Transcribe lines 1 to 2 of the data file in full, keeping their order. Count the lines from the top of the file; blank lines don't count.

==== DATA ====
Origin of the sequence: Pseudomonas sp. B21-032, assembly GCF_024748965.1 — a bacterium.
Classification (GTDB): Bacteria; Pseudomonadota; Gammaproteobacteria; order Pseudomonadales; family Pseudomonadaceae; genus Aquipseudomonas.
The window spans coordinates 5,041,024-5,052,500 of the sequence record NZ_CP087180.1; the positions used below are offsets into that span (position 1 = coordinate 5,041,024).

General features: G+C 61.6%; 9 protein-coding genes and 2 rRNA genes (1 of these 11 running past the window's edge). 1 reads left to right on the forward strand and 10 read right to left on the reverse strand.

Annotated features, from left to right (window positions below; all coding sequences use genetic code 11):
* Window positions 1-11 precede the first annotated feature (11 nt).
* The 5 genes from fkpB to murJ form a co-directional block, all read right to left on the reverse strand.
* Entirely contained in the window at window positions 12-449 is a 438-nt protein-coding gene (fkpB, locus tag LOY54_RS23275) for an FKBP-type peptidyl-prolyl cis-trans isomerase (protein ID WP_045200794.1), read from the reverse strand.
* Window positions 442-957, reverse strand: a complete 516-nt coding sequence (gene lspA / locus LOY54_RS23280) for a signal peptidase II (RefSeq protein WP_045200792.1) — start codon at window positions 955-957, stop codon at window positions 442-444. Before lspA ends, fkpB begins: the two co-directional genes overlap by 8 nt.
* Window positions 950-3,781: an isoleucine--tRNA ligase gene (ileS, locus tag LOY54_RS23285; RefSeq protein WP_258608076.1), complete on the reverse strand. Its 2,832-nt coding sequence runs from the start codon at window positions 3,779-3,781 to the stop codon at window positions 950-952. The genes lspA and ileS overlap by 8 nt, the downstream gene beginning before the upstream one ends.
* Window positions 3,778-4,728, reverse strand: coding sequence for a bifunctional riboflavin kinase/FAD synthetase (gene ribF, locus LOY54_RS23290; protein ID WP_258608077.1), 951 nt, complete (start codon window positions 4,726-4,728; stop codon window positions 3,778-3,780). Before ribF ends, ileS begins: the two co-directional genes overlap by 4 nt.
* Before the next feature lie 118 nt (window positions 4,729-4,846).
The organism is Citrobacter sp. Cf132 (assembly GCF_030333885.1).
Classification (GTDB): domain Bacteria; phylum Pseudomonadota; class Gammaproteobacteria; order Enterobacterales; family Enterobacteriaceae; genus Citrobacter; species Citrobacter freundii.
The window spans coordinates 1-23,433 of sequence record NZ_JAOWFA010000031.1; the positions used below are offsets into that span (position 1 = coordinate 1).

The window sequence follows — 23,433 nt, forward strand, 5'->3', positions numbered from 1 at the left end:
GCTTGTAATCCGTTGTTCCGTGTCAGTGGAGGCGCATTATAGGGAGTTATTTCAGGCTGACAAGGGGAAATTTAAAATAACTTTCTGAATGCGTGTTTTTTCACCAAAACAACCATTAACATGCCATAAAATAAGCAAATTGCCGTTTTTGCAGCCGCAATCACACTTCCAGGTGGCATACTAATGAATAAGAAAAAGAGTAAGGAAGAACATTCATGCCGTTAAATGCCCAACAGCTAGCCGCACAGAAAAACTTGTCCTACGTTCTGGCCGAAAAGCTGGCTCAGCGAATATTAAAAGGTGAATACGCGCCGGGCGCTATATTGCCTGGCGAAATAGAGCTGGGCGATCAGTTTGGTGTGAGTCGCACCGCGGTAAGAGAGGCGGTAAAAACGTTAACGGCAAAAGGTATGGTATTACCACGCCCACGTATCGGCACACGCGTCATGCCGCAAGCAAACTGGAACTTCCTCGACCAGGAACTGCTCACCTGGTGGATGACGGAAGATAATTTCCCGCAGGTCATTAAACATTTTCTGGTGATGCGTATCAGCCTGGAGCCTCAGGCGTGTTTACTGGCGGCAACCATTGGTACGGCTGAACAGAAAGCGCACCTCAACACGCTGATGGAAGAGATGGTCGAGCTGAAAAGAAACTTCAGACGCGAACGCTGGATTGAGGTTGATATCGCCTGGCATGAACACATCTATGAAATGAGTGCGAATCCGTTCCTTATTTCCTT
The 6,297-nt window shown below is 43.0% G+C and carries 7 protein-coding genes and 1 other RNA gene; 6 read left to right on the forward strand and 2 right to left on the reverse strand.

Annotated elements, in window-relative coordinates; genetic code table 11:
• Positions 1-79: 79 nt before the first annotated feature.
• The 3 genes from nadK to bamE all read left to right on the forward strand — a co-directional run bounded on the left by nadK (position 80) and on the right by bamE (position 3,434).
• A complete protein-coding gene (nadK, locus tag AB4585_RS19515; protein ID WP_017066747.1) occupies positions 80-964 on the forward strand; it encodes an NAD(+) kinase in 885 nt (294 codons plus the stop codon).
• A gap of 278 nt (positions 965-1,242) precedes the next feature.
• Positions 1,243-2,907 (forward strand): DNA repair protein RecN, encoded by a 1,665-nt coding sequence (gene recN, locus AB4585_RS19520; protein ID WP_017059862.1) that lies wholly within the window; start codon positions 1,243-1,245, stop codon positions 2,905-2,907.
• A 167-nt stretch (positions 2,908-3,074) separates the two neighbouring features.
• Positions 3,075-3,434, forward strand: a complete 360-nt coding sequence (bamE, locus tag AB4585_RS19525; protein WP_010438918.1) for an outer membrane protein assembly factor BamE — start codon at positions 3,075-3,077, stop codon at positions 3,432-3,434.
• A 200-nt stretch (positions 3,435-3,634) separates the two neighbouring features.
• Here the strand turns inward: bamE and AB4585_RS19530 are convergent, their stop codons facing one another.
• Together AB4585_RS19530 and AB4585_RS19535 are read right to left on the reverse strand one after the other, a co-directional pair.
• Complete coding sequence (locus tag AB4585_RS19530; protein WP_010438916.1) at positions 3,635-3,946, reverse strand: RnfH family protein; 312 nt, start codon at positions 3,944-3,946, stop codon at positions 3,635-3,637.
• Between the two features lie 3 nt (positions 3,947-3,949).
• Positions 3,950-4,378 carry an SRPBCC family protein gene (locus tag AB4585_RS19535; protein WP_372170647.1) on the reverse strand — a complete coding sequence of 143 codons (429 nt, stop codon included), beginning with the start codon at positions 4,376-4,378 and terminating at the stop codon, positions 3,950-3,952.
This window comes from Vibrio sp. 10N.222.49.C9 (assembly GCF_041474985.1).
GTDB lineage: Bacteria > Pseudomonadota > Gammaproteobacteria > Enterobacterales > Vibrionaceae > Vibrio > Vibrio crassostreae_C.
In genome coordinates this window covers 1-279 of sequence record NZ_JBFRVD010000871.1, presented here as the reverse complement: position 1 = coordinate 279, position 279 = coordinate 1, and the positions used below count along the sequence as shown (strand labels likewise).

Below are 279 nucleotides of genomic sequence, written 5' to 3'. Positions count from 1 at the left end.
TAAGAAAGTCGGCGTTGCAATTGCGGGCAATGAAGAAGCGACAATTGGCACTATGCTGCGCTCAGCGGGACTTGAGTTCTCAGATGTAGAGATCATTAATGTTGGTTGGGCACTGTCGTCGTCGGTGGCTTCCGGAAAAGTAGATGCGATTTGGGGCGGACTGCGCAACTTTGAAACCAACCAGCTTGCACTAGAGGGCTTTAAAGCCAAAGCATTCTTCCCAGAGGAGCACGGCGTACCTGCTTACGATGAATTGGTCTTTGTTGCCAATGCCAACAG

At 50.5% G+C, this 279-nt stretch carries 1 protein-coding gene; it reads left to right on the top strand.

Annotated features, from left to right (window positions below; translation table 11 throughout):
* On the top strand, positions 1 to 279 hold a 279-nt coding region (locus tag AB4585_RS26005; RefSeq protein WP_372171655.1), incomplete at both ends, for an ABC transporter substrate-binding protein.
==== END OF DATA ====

Origin of the sequence: Pseudomonas sp. B21-032, assembly GCF_024748965.1 — a bacterium.
Classification (GTDB): Bacteria; Pseudomonadota; Gammaproteobacteria; order Pseudomonadales; family Pseudomonadaceae; genus Aquipseudomonas.